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From the classroom to the boardroom

By Zhou Wenting | China Daily | Updated: 2013-06-18 16:05

From the classroom to the boardroom

Cai Haoyu, CEO of MiHoyo, in his studio in Shanghai. The computer science major registered an Internet technology company with classmates after graduating last year. Shen Yu / for China Daily

Graduates are being helped to start their own companies. Zhou Wenting reports from Shanghai.

Wu Chaoqi, a 24-year-old Shanghai entrepreneur, is not sure how long his business will survive. He joked that his company's method of delivering wine by moped means that the logistics costs are far lower than those of his competitors. However, his humor underplays a serious problem. "Sure, it saves on expenditure, but also emphasizes an undeniable shortage of orders," he said.

From the classroom to the boardroom

After graduating from college in September, Wu registered his company, but crucially didn't have to pay the usual registration fee. The policy, which was introduced in Shanghai four years ago, was rolled out nationwide last year to encourage and support young businesspeople.

The preferential policy means that young entrepreneurs who set up their own business within two years of graduation are exempt from the minimum fee of 30,000 yuan ($4,900) to register a limited liability company with capital of less than 500,000 yuan. However, the sum must be paid after two years in operation.

The policy has encouraged new entrepreneurs. In the first five months of this year nearly 2,400 college graduates had opened enterprises in Shanghai. In 2010, the number for the full year was 1,882, according to the Shanghai Administration for Industry and Commerce.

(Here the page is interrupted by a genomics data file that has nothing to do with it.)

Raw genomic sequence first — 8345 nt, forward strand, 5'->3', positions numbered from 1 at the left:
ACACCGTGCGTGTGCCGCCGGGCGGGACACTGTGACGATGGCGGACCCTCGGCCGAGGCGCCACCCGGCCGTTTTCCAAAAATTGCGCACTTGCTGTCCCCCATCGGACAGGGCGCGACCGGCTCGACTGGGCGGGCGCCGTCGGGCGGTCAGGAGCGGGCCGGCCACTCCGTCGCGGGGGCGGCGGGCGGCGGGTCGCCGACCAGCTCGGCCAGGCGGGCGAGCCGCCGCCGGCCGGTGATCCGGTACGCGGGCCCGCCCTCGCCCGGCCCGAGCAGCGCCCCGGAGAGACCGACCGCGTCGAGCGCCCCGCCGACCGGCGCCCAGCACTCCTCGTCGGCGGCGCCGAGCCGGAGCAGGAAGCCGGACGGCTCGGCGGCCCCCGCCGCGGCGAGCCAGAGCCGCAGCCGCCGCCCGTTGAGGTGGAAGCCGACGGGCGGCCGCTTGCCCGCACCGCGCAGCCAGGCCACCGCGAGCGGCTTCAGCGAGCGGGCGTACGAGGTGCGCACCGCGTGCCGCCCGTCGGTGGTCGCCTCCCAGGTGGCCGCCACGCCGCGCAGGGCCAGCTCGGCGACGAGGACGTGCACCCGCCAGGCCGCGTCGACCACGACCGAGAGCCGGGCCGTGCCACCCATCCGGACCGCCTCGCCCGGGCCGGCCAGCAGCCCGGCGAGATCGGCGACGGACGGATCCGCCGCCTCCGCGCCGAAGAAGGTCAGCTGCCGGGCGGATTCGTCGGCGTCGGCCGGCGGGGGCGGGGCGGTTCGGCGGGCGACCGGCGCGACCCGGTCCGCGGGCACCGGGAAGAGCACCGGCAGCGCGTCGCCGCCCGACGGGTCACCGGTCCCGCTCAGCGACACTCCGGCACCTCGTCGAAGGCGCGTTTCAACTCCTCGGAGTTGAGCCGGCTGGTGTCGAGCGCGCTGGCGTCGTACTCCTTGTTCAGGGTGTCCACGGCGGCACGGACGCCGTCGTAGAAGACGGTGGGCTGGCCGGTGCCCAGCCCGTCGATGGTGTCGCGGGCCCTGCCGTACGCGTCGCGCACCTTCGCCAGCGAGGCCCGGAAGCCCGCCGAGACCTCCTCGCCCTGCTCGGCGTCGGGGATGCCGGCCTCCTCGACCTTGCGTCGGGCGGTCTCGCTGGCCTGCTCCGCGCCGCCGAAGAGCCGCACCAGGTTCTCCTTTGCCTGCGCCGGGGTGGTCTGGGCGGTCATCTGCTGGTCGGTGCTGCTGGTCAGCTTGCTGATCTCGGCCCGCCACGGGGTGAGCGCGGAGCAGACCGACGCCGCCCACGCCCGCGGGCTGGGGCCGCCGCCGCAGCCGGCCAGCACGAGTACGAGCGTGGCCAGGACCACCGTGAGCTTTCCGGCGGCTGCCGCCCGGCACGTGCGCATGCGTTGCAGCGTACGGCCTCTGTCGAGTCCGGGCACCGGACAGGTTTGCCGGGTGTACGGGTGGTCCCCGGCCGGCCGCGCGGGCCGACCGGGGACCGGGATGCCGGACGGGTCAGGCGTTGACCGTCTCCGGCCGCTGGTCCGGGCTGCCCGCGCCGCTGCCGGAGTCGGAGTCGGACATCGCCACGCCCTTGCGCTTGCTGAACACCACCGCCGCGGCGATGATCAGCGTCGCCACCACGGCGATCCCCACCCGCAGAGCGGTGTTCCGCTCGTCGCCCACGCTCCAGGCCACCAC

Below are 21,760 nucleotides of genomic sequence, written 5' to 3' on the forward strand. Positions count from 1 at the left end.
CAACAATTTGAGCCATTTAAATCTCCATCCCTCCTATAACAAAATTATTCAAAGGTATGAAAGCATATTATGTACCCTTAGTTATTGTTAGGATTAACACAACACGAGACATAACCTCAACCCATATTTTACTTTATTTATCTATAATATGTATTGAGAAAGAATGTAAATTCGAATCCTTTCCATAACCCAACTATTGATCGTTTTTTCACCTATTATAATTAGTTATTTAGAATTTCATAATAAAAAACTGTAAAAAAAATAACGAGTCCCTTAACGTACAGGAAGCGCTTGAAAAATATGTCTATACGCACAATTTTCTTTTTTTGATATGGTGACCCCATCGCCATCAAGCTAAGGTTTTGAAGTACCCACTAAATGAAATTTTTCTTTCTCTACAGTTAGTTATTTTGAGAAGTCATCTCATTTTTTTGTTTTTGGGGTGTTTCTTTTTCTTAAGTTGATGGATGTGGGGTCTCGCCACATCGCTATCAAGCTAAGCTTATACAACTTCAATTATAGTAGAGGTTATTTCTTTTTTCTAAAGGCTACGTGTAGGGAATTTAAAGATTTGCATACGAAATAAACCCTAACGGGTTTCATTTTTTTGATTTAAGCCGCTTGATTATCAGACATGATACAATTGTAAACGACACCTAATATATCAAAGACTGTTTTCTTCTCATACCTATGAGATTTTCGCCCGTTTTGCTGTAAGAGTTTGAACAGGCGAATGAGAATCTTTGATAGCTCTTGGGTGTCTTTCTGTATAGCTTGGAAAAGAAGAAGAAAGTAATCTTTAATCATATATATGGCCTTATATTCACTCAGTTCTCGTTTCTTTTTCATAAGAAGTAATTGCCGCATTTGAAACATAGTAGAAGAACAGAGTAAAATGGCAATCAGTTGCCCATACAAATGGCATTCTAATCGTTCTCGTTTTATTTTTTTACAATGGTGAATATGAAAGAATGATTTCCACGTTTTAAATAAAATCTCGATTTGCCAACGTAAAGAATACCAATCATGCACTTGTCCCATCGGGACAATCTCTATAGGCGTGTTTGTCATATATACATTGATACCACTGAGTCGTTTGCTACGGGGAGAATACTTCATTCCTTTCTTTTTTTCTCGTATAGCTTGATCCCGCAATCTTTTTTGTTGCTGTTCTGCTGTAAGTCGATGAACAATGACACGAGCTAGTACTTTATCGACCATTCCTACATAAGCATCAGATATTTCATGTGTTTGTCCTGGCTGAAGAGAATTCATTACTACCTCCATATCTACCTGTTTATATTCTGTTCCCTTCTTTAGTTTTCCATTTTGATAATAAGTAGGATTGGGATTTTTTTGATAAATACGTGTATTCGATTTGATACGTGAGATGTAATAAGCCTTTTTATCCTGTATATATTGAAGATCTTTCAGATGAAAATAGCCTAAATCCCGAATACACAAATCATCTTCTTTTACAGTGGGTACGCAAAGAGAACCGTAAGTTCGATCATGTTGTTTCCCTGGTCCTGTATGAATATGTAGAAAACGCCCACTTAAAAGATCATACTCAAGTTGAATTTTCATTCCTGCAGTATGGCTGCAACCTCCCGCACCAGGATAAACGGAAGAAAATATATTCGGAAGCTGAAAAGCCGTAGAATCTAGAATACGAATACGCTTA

The municipality also offers several other incentives as it seeks to boost the number of young entrepreneurs and counter the threat of high levels of graduate unemployment. Meanwhile, China's universities will churn out nearly 7 million graduates this month.

However, some experts have warned that the policies will also encourage a rash of "blind" entrepreneurs.

"In certain districts, people with little more than just a business idea can rely on the local governments to provide office space, financing channels and tutors for the first six months of their business, but who will look after them for the rest of their careers?" asked Zhu Jiang, general manager of the entrepreneurship center at Fudan University's technological park.

Sales and wine are the key words for Wu, a native of Lishui in Zhejiang province. While working as an intern, selling insurance and tourism projects, he attended 100 wine-tasting events for his own pleasure and eventually decided to take advantage of the preferential policies and distribute imported wines.


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